8 comments on “Should I wait for Windows 8?”

  1. Windows XP was released for general availability in December 2001. End of extended support for XP w/SP3 is April 8, 2014. That’s almost 12 1/2 years. Vista was released January 2007 and extended support will go through April 2017, unless it’s extended like Microsoft did for XP. Windows 7 was released October 2009 and I’m guessing extended support will probably go through 2019.

    By then, Microsoft will probably have released Windows 15 or maybe Windows 20. 😉

    http: //windows.microsoft.com/en-US/windows/products/lifecycle

    Reply
  2. From what I’ve seen of Windows 8, it looks more like something that is meant to run on your phone/tablet (like Android or iOS) than it is for a “real” computer.

    “Windows”? Why should “Windows” support “windows”, when you can tell everyone that Metro-style apps run full-screen? 🙂

    Note that I haven’t run it myself… yet. I can’t run it in a VM on my system (no hardware VM support, although lots of other O/Ses run just fine under VirtualBox), so I’m thinking of sacrificing one of my other systems to try it out on.

    Reply
  3. This reminds me of when my father-in-law was doing research to buy a home computer. Very smart guy (nuclear physicist) – but kept hearing rumors of better things to come, so he would put off buying his system. This went on for a couple years – until we explained to him that there would always be better things around the corner, and that is just the way life worked. And he would have been able to use his system for 2 years if he had purchased it back then. Life ‘can’ be full of regrets for not waiting – but that doesn’t help you get much done in the interim!

    Reply
  4. well, well, to wait or not to wait !! .. i bought my
    windows xp in 2004 , and i am sure ready for a new computer !! .. its still working pretty good !!.
    but, very slow !! ..and windows eight looks very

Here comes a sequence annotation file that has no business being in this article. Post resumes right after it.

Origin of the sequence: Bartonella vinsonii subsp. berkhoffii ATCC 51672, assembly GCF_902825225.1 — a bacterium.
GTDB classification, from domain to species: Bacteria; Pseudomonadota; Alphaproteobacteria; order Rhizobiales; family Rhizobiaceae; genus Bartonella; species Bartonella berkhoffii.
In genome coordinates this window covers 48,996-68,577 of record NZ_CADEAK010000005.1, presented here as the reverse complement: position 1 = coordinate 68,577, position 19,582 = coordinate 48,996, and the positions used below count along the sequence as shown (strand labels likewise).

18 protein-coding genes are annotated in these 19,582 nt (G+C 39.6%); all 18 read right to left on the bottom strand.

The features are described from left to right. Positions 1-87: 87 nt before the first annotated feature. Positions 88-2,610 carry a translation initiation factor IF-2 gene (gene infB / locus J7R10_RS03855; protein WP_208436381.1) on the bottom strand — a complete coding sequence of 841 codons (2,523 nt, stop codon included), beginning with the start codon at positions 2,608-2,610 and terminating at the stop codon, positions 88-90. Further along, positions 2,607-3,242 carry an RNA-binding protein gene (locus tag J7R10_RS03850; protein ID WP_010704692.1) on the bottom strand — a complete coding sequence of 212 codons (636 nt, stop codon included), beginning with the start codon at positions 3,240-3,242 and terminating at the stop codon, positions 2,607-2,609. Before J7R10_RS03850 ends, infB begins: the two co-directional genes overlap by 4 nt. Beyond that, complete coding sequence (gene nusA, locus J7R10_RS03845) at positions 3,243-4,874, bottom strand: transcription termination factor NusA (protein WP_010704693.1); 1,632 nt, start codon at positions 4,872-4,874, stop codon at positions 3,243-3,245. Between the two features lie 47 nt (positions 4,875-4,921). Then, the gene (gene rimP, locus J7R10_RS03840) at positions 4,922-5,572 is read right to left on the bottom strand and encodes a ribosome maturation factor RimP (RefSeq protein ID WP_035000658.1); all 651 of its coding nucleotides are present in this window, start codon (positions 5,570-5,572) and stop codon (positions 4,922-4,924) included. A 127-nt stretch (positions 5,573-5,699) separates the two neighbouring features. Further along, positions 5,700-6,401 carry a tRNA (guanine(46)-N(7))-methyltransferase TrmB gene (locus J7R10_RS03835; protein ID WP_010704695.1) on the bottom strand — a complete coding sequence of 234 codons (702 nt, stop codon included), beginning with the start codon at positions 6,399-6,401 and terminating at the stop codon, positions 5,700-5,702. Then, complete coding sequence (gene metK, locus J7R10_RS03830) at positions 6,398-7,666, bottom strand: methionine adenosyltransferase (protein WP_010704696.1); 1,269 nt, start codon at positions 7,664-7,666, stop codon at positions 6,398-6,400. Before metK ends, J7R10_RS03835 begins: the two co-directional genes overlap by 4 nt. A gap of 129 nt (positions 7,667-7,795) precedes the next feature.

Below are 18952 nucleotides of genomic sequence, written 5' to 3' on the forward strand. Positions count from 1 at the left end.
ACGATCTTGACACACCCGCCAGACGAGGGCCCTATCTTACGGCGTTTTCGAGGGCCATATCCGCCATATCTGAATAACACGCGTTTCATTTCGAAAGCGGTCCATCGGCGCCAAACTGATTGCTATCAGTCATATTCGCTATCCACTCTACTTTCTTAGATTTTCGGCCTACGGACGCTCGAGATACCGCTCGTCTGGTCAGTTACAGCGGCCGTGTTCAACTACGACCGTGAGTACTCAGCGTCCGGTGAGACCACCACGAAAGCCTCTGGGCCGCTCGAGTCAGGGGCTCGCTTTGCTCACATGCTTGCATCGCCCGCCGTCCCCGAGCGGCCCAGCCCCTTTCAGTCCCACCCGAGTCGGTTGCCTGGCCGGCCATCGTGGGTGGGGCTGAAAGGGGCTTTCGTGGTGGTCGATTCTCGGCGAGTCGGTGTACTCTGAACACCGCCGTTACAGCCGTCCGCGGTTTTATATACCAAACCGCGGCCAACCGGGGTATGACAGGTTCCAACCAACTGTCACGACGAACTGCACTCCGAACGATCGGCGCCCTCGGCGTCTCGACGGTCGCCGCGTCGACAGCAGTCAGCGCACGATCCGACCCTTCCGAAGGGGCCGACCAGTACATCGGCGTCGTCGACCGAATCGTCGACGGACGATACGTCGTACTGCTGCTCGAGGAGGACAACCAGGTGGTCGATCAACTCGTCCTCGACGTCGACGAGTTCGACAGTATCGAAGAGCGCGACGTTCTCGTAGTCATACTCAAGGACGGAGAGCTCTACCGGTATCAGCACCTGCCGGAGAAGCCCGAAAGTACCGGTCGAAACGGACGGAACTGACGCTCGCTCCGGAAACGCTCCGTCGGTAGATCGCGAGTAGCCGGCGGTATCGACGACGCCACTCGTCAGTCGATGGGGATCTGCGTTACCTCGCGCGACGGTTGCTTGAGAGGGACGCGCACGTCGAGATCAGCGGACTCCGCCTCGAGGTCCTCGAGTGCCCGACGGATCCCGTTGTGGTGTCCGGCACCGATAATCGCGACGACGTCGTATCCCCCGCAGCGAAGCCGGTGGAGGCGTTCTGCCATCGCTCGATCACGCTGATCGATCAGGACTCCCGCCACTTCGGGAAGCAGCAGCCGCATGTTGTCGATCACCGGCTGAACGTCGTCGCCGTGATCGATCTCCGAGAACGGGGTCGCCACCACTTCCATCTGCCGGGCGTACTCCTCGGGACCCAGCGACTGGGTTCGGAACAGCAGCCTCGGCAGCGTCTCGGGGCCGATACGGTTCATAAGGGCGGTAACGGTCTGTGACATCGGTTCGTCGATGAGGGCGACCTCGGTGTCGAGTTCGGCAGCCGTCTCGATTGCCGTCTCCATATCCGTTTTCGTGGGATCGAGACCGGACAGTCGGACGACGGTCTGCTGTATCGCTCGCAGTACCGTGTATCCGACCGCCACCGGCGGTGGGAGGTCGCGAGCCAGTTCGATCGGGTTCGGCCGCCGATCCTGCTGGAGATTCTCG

exciting !! ..but i am going to wait, the money i would spend on fixing windows xp , could go on a new computer !! . so my decision is to wait .
    have a great day .joyce B.

    Reply
  5. Best rule of thumb for doing Windows upgrades is minimum wait for service pack 2, preferably service pack 3 otherwise you are likely to become an unpaid member of Microsoft’s R&D team.

    Reply
  6. Leo: Excellent advise. You may wish to correct a typo in the next to the last paragraph of the transcript where you say “… better received than Windows 7” when you really meant “… better received than Windows Vista” as in the audio. Also, as long as I am giving feedback, I can understand breaking your Answercast into pieces for better look up, but sometimes the transcription loses some of the lead in information and when I first started reading some of the individual answers I wondered if I was reading something unrelated to the question. You may want to look at that to ensure that each article stands clearly on it’s own.
    Keep up the good work. Marvin B

    Reply
  7. I found a blog which seems to suggest that it is also being discussed at the CxO level…wait for Windows 8 or go to Windows 7. Will get back here if I find it…I think it is “Derisking your wait for Windows 8”. Do a google search.

    Reply

Leave a reply:

Before commenting please:

  • Read the article.
  • Comment on the article.
  • No personal information.
  • No spam.

Comments violating those rules will be removed. Comments that don't add value will be removed, including off-topic or content-free comments, or comments that look even a little bit like spam. All comments containing links and certain keywords will be moderated before publication.

I want comments to be valuable for everyone, including those who come later and take the time to read.